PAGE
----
Earlier in the month, Hunt confirmed a significant shift in the government's initial policy for invigorating local television, effectively dropping the "top down" strategy of creating a national "spine" channel on Freeview for delivering local services.
Instead, Hunt said that a "bottom up" approach was now the preferred strategy, involving support for a range of "individually licenced stations".
The Local TV Alliance, including the Channel 6 group, Grimsby's local TV station Channel 7 and former BBC chairman Greg Dyke, has written to Hunt urging him to revisit the national channel strategy, which would involve offering regional opt outs for delivering local content.
Introducing the letter, Channel 6 chairman Clive Jones said that Hunt's original vision for local TV was met with "great excitement" from the industry and reflected the belief that local media can "galvanise and transform" local communities
However, Jones noted that the plans were also met by the national media "with reactions ranging from lack of interest through disbelief to outright derision".
"We welcomed the Local Media Action Plan with its proposal for a new national network to support a diverse range of new local stations as the only realistic way to achieve the government's objectives without public subsidy," he said.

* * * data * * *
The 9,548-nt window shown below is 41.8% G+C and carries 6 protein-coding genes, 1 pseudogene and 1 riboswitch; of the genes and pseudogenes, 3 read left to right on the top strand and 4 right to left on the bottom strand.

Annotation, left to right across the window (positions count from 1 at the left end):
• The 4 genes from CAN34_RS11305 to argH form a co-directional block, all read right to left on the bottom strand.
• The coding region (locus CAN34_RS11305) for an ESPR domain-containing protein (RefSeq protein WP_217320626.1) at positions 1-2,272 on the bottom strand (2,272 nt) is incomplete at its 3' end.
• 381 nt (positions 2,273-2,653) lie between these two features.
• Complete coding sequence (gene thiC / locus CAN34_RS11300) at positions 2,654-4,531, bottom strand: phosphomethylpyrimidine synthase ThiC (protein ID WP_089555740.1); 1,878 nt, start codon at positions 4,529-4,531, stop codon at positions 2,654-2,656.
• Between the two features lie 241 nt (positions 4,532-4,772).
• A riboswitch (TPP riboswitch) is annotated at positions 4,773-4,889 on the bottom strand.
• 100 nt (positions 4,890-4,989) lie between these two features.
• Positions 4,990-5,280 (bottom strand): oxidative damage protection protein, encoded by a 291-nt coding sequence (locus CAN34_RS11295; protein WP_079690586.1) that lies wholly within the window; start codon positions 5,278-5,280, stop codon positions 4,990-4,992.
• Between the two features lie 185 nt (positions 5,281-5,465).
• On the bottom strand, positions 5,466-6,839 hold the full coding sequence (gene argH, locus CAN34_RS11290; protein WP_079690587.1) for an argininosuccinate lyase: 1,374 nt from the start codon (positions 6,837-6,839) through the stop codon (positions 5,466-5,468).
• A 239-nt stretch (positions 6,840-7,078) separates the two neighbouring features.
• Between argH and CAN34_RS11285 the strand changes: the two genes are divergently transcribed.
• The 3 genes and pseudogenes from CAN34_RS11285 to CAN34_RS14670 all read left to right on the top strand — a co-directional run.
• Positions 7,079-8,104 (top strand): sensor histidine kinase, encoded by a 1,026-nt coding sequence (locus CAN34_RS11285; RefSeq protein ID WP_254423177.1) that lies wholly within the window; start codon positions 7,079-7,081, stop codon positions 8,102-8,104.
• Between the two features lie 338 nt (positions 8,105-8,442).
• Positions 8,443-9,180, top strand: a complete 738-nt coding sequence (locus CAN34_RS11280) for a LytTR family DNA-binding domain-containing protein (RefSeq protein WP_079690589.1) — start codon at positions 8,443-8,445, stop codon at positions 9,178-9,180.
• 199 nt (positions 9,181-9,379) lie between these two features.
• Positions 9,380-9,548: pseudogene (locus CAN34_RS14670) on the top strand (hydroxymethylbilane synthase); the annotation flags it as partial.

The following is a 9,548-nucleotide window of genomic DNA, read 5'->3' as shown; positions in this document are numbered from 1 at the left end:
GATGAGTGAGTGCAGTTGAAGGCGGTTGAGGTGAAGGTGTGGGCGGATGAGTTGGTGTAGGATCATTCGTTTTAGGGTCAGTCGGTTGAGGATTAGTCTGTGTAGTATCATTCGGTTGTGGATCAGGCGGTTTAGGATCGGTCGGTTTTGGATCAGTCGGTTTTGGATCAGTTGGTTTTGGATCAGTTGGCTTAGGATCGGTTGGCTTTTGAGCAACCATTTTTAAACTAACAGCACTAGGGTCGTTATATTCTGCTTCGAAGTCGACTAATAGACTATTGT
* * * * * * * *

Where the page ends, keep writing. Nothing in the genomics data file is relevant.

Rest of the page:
"Then just a few weeks ago we heard that Jeremy was now veering away from the network/affiliate model towards the idea of standalone local stations. The same idea of standalone stations that was comprehensively dismissed by [Lazard media banker] Nick Shott in his report [on local television], that has been tried and failed before in this country both by some of our leading media groups and individual enthusiasts, and that was ruled out in Jeremy's own Local Media Action Plan."
Jones noted that the reason given by Hunt for the policy change was that the previous plan would take too long to implement. But he urged the culture secretary to "stick to his guns," and not steer the UK "down a path of fragmented local stations that everybody who's tried it or looked seriously at it knows will not work".
"We've had detailed discussion with Ofcom, we've each taken a close look at our own plans, different in detail as they are, and we've come to a common conclusion. We can still deliver. We stand ready, willing, and able to adapt our plans to accommodate the new realities," he said.
"The need for local TV is more pressing than ever as the BBC cuts back on its own local services, the pressures on local newspapers increase, and ITV threatens to reduce even further its regional coverage. Don't give in to vested interests determined to do all they can to block or diminish what together we can achieve."